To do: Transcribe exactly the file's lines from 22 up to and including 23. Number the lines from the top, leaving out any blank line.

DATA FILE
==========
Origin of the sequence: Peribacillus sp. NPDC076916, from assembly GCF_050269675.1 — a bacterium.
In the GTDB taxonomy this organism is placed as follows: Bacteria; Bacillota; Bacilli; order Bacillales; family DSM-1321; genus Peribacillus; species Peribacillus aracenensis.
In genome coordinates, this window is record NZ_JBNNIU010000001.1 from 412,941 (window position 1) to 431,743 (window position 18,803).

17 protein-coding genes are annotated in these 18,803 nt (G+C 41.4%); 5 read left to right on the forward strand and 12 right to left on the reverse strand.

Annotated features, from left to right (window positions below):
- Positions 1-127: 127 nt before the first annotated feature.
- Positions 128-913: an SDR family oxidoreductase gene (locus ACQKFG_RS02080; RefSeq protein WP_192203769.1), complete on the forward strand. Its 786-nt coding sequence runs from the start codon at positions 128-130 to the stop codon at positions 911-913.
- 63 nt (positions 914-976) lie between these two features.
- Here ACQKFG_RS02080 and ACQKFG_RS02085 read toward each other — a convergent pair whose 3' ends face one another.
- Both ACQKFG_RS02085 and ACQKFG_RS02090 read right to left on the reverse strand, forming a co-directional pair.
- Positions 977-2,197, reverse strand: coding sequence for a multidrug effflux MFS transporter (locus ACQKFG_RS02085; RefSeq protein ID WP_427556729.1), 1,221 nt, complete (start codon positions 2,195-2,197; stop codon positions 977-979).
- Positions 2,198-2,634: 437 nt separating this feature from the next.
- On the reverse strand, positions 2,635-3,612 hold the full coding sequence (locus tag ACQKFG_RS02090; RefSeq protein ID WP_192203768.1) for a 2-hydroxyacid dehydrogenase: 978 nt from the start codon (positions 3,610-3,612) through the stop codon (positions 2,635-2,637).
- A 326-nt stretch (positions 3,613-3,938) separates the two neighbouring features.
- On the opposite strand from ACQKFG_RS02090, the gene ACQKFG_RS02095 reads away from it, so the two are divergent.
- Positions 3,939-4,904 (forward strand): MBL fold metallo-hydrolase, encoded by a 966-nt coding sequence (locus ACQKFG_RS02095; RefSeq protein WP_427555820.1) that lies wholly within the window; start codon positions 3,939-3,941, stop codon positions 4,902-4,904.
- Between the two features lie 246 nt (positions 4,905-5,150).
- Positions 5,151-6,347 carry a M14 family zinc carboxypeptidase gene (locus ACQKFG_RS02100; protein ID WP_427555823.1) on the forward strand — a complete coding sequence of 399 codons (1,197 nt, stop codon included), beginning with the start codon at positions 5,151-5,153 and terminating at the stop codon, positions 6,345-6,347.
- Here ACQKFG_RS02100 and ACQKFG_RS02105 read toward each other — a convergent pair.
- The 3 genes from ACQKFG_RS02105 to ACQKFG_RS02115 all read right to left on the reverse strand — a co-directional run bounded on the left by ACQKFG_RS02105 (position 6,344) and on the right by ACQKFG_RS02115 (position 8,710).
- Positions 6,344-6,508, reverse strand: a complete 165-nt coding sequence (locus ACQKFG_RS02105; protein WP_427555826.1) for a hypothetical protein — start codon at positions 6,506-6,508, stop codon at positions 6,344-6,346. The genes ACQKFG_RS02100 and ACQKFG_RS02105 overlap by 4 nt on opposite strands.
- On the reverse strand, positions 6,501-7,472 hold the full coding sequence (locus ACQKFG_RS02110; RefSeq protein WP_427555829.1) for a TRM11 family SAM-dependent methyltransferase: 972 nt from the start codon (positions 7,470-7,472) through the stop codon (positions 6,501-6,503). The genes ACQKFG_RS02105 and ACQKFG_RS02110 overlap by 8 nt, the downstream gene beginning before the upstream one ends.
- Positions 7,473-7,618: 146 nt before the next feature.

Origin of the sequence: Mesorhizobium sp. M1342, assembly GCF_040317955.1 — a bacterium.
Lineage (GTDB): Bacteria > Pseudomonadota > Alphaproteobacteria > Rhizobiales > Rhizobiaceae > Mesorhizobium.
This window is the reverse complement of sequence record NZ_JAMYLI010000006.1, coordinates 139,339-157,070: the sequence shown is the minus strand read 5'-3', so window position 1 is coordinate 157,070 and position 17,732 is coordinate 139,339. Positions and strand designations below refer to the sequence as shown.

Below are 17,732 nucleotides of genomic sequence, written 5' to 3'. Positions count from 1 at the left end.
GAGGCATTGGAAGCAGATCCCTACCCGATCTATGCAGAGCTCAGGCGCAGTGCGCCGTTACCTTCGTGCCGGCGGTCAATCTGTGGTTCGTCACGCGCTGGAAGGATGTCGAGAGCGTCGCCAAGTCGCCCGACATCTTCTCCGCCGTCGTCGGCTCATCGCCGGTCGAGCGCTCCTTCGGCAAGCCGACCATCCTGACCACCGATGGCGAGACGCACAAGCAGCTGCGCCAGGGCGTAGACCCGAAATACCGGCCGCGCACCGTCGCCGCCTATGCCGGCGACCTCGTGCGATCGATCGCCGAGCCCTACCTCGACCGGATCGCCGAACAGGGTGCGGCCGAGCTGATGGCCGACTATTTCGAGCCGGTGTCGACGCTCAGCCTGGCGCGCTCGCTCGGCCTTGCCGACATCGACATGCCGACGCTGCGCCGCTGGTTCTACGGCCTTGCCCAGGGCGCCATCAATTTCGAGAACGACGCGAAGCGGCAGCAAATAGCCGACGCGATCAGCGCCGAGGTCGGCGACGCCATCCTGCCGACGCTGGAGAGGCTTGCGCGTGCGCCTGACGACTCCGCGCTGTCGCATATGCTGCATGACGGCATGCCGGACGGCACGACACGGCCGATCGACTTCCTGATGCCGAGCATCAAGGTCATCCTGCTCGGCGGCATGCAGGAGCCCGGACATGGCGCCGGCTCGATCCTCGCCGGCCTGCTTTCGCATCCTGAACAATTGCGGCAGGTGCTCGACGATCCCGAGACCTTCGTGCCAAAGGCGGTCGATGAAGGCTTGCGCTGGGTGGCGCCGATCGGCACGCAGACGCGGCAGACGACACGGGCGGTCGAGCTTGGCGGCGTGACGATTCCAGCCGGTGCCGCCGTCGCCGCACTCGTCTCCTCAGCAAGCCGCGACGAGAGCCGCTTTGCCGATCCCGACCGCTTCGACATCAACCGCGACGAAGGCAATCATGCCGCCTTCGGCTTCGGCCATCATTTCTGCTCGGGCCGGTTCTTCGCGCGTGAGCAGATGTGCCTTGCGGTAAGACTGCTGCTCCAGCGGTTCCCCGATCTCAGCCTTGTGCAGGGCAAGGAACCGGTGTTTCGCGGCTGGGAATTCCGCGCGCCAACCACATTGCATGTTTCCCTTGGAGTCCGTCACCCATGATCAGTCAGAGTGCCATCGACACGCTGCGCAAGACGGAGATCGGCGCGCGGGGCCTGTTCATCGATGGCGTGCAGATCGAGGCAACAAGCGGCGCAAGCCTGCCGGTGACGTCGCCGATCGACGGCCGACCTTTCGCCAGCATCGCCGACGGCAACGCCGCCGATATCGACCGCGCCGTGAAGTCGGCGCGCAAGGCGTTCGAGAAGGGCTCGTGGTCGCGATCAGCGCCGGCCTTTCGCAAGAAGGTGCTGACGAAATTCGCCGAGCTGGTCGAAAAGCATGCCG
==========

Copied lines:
- On the reverse strand, positions 6,501-7,472 hold the full coding sequence (locus ACQKFG_RS02110; RefSeq protein WP_427555829.1) for a TRM11 family SAM-dependent methyltransferase: 972 nt from the start codon (positions 7,470-7,472) through the stop codon (positions 6,501-6,503). The genes ACQKFG_RS02105 and ACQKFG_RS02110 overlap by 8 nt, the downstream gene beginning before the upstream one ends.
- Positions 7,473-7,618: 146 nt before the next feature.